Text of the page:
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Odeh Center hosts Native American group to educate on water as force of life

Reflections event presentation

The newly-opened Odehmenan (Odeh) Health Equity Center held its inaugural Community Signature Event on April 22 in honor of Earth Day. This event, which contributed to the global day of eco-activism, launched a series that aims to leverage collaboration between UIC and community organizations to engage on with health equity issues. The Odeh Center collaborated with Abiinooji-Aki Inc. (A.A.I.)., a non-profit organization located on the Lac Courte Oreilles (LCO) Reservation in Wisconsin and the American Indian Health Service of Chicago, to host an event entitled, “Reflections of Mother Earth–Teaching About Water & Life.” This program emphasized the importance of water and the responsibility to protect it by centering Native American cultural values and traditions.

The Odeh Center hosted speakers from Abiinooji-Aki Inc. (A.A.I.), with a mission to uplift Native American beliefs and practices to address social issues, including alcohol and other substance use, mental health, women’s health, and spiritual growth.

In the opening water and pipe ceremony at the Atkins Medicinal Plant Garden, Native American elders led the participants in song, prayer and smudging. It was special to hold this in this space as four sacred herbal medicines (tobacco, sweetgrass, sage and cedar) have been present since they were all planted there prior to the Odeh Center’s launch last September. This ceremony was followed by several sessions featuring Native American presenters, as well as two authentic Native meals prepared by Jessica Pamonicutt (Menominee) of Ketapanen Kitchen, Chicago’s only Native American executive chef.

The first session was led by the founder and director of A.A.I., Maryellen Baker, otherwise known as Niyogizhicgookwe (Woman of Four Skies). She recounted the creation story of the Ojibwe people which explained how water, or nibi in Ojibwe, is a gift from the Great Spirit and a symbol of life itself. Baker highlighted the timelessness of water with the provocative notion that the water we drink today is the same water that was preserved by our ancestors. She urged participants to consider the tremendous responsibility we have to protect and preserve this resource as it cannot be manufactured or replicated on a whim, only recycled.

Additional speakers Greg and Ann Hermann, also known as Ishkode Bine (Fire Bird) and Nibimanidoo’kwe (Water Spirit Woman) respectively, shared what they have learned along their journey of stepping into the responsibility of protecting water and emphasized the importance of living in humility and gratitude. They asserted that humans should understand that, while individual efforts may seem small, we must each see ourselves as part of the natural biological systems that govern all living creatures.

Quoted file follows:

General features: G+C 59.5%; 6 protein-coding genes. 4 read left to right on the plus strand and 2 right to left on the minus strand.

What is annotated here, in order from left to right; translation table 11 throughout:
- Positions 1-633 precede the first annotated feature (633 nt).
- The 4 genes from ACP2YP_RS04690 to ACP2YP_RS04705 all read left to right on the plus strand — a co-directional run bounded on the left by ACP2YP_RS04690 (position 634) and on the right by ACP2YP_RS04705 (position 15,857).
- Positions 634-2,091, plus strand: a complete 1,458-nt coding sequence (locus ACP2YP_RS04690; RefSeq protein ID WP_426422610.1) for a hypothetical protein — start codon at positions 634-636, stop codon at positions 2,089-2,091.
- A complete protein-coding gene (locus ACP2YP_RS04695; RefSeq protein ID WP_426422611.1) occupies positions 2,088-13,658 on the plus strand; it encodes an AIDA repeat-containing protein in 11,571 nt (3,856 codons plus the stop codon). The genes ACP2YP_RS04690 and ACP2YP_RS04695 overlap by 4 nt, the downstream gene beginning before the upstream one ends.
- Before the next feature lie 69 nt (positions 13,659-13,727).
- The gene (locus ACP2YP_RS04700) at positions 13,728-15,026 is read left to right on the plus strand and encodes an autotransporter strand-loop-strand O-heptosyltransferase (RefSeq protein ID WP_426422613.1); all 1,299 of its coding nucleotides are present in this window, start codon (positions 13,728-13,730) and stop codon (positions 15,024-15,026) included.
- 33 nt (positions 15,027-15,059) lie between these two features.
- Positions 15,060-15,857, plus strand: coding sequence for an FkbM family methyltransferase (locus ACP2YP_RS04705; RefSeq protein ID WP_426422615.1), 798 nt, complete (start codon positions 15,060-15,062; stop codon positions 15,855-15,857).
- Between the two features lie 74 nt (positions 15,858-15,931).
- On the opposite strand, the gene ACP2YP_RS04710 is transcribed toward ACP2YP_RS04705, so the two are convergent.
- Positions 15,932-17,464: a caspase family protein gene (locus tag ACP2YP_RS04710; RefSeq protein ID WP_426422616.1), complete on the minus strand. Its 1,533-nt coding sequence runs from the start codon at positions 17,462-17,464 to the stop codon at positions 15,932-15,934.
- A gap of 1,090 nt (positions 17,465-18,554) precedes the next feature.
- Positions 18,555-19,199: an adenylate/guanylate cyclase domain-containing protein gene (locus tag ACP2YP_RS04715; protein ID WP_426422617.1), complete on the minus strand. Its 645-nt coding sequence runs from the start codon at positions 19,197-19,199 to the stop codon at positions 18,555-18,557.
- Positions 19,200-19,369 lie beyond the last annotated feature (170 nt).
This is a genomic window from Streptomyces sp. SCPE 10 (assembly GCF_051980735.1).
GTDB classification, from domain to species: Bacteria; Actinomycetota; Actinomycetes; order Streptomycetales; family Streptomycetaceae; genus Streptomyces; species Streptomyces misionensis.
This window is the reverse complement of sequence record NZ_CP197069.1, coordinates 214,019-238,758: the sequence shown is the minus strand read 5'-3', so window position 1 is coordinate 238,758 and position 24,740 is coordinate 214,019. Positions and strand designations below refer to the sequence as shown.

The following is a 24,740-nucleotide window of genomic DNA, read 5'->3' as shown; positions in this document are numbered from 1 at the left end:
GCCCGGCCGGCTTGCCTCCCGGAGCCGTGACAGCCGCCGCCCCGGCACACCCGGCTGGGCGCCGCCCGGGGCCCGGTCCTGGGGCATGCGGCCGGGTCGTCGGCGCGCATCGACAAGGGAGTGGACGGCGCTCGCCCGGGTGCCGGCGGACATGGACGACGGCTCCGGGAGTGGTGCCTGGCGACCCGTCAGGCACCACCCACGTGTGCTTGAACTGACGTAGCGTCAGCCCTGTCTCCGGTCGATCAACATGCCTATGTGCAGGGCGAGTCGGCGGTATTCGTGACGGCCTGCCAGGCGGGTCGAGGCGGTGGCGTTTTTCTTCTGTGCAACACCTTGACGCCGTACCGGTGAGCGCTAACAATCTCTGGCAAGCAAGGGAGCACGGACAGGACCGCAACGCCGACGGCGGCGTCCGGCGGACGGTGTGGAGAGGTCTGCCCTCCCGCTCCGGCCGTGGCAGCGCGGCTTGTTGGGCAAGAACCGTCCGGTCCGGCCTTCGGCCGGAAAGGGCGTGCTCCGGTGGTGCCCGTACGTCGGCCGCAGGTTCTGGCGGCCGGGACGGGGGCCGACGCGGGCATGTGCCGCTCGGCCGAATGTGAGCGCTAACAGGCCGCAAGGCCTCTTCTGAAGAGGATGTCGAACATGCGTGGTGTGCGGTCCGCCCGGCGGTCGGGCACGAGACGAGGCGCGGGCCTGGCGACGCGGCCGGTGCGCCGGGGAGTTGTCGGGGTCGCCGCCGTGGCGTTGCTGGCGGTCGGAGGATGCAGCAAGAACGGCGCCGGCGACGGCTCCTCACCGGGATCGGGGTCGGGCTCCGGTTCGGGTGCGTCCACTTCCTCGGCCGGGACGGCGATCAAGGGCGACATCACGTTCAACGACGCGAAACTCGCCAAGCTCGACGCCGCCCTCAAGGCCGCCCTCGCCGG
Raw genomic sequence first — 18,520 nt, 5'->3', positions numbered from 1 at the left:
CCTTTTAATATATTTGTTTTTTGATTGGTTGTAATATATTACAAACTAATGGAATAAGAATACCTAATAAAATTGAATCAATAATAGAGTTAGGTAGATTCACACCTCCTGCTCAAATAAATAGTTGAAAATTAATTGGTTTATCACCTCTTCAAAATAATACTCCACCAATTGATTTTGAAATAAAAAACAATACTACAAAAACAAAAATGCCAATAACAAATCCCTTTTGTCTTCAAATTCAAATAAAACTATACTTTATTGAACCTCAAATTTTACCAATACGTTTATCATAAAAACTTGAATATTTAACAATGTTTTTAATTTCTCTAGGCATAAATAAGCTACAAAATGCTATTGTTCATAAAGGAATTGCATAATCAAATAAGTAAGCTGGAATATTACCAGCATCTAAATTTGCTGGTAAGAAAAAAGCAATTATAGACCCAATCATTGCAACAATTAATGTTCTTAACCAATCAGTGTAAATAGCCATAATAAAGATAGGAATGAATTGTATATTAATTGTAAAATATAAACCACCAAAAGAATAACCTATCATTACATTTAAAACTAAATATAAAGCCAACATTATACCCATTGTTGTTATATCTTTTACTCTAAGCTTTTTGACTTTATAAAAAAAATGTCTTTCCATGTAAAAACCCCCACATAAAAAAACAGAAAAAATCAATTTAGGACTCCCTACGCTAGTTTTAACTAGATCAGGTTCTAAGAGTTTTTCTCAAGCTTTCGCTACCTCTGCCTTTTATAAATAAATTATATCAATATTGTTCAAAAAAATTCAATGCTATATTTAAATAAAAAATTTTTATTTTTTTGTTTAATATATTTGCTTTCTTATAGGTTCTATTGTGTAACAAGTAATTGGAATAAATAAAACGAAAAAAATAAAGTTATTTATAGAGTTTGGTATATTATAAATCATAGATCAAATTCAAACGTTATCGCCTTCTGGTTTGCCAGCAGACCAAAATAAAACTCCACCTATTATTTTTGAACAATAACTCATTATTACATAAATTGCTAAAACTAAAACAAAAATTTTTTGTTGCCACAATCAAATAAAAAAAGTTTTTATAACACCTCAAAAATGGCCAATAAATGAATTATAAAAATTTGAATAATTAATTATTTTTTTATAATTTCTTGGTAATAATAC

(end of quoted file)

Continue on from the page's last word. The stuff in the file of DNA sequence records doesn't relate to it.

Native American music was also part of the program, with the talented musician William (Bill) Buchholtz, also called Pukinaage Mukwa (Conquering Bear), who performed with a pair of Native American flutes called bibugwen (Chippewa). Buchholtz played several pieces, both traditional, Native songs as well as original compositions like “A Mother’s Heart,” which he wrote about both his birth mother and adopted mother.

The final two speakers spoke on similar themes – Ojibwe teachings of life and culture. Stanley Oda, an award-winning recording engineer/producer from Chicago, spoke to the audience about the seven grandfather teachings of the Ojibwe culture–respect, love, courage, honesty, wisdom, humility, and truth. Stanley outlined the meaning of each of the teachings to bring the audience to his final and most important point. He said all of these teachings will guide us in the goal of honoring water, yet more broadly to “honor all creation and treat all creation with respect.”

Stanley was followed by Karen Donahoe, also called Ogiimakwe (Leading Woman), who shared a presentation outlining her own upbringing on the Lac Courte Oreilles (LCO) Reservation in Wisconsin. She taught the group about Native history, particularly sharing the importance of living off the land. She shared how certain tribes have been categorized based on the resources and animals tied to each of these, but that all the tribes have been explicit about caring for and protecting water.

The event was a joyous and significant way for the campus to facilitate conversations with local Native American community leaders and organizers, while also serving as a call to action for attendees to take responsibility for stewarding the foundational gift of water. Water–like all other features of the planet–is not just a resource to dominate, as the speakers reiterated. Rather, when we live in gratitude for our environment and its resources, we enable ourselves to be more responsible for how we impact the planet.

Since 1970, Earth Day has been an annual event observed on April 22 to raise awareness of environmental issues and promote the importance of protecting the earth and its resources. While it was first observed only in the United States, it is now recognized across 193 countries globally.